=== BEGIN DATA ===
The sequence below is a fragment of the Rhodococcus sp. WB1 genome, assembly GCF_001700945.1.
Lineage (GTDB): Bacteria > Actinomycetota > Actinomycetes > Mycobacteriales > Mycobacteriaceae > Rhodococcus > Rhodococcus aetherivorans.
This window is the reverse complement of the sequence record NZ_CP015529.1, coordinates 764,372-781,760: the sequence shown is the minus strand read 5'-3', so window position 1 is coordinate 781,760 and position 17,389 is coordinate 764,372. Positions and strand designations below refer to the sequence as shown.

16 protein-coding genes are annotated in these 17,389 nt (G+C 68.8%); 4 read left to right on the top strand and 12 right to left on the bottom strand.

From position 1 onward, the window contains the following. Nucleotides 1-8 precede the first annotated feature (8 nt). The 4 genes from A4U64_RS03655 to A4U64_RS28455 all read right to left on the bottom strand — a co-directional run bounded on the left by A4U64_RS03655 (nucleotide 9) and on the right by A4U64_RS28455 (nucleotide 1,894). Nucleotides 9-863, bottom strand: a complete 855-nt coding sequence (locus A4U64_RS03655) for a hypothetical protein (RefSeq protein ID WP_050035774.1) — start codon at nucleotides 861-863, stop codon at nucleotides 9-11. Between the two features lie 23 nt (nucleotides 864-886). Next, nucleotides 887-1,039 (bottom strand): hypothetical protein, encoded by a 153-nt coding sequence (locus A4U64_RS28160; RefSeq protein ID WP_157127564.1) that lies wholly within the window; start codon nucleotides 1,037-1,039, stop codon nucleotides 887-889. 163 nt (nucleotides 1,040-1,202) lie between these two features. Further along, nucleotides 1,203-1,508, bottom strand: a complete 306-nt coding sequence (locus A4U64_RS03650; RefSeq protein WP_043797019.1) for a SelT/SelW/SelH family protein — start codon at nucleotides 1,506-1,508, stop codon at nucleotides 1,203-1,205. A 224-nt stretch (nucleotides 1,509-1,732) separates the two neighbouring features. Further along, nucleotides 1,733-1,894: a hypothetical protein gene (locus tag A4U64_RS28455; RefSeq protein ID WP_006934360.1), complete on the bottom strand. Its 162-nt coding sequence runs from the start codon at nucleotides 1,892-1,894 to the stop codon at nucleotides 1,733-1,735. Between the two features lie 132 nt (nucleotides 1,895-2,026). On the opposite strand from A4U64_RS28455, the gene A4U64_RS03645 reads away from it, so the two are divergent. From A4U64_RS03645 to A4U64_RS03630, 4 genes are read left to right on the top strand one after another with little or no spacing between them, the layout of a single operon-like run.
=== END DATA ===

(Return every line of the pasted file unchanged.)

The sequence below is a fragment of the Rhodococcus sp. WB1 genome, assembly GCF_001700945.1.
Lineage (GTDB): Bacteria > Actinomycetota > Actinomycetes > Mycobacteriales > Mycobacteriaceae > Rhodococcus > Rhodococcus aetherivorans.
This window is the reverse complement of the sequence record NZ_CP015529.1, coordinates 764,372-781,760: the sequence shown is the minus strand read 5'-3', so window position 1 is coordinate 781,760 and position 17,389 is coordinate 764,372. Positions and strand designations below refer to the sequence as shown.

16 protein-coding genes are annotated in these 17,389 nt (G+C 68.8%); 4 read left to right on the top strand and 12 right to left on the bottom strand.

From position 1 onward, the window contains the following. Nucleotides 1-8 precede the first annotated feature (8 nt). The 4 genes from A4U64_RS03655 to A4U64_RS28455 all read right to left on the bottom strand — a co-directional run bounded on the left by A4U64_RS03655 (nucleotide 9) and on the right by A4U64_RS28455 (nucleotide 1,894). Nucleotides 9-863, bottom strand: a complete 855-nt coding sequence (locus A4U64_RS03655) for a hypothetical protein (RefSeq protein ID WP_050035774.1) — start codon at nucleotides 861-863, stop codon at nucleotides 9-11. Between the two features lie 23 nt (nucleotides 864-886). Next, nucleotides 887-1,039 (bottom strand): hypothetical protein, encoded by a 153-nt coding sequence (locus A4U64_RS28160; RefSeq protein ID WP_157127564.1) that lies wholly within the window; start codon nucleotides 1,037-1,039, stop codon nucleotides 887-889. 163 nt (nucleotides 1,040-1,202) lie between these two features. Further along, nucleotides 1,203-1,508, bottom strand: a complete 306-nt coding sequence (locus A4U64_RS03650; RefSeq protein WP_043797019.1) for a SelT/SelW/SelH family protein — start codon at nucleotides 1,506-1,508, stop codon at nucleotides 1,203-1,205. A 224-nt stretch (nucleotides 1,509-1,732) separates the two neighbouring features. Further along, nucleotides 1,733-1,894: a hypothetical protein gene (locus tag A4U64_RS28455; RefSeq protein ID WP_006934360.1), complete on the bottom strand. Its 162-nt coding sequence runs from the start codon at nucleotides 1,892-1,894 to the stop codon at nucleotides 1,733-1,735. Between the two features lie 132 nt (nucleotides 1,895-2,026). On the opposite strand from A4U64_RS28455, the gene A4U64_RS03645 reads away from it, so the two are divergent. From A4U64_RS03645 to A4U64_RS03630, 4 genes are read left to right on the top strand one after another with little or no spacing between them, the layout of a single operon-like run.